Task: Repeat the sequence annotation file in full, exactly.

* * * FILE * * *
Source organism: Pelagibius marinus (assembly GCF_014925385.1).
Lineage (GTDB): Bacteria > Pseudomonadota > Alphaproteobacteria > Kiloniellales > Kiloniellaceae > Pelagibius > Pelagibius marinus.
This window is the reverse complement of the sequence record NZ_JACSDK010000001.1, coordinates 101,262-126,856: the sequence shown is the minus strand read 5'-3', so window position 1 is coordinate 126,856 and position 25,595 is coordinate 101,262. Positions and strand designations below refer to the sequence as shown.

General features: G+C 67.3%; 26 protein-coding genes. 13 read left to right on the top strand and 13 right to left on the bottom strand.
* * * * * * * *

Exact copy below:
Source organism: Pelagibius marinus (assembly GCF_014925385.1).
Lineage (GTDB): Bacteria > Pseudomonadota > Alphaproteobacteria > Kiloniellales > Kiloniellaceae > Pelagibius > Pelagibius marinus.
This window is the reverse complement of the sequence record NZ_JACSDK010000001.1, coordinates 101,262-126,856: the sequence shown is the minus strand read 5'-3', so window position 1 is coordinate 126,856 and position 25,595 is coordinate 101,262. Positions and strand designations below refer to the sequence as shown.

General features: G+C 67.3%; 26 protein-coding genes. 13 read left to right on the top strand and 13 right to left on the bottom strand.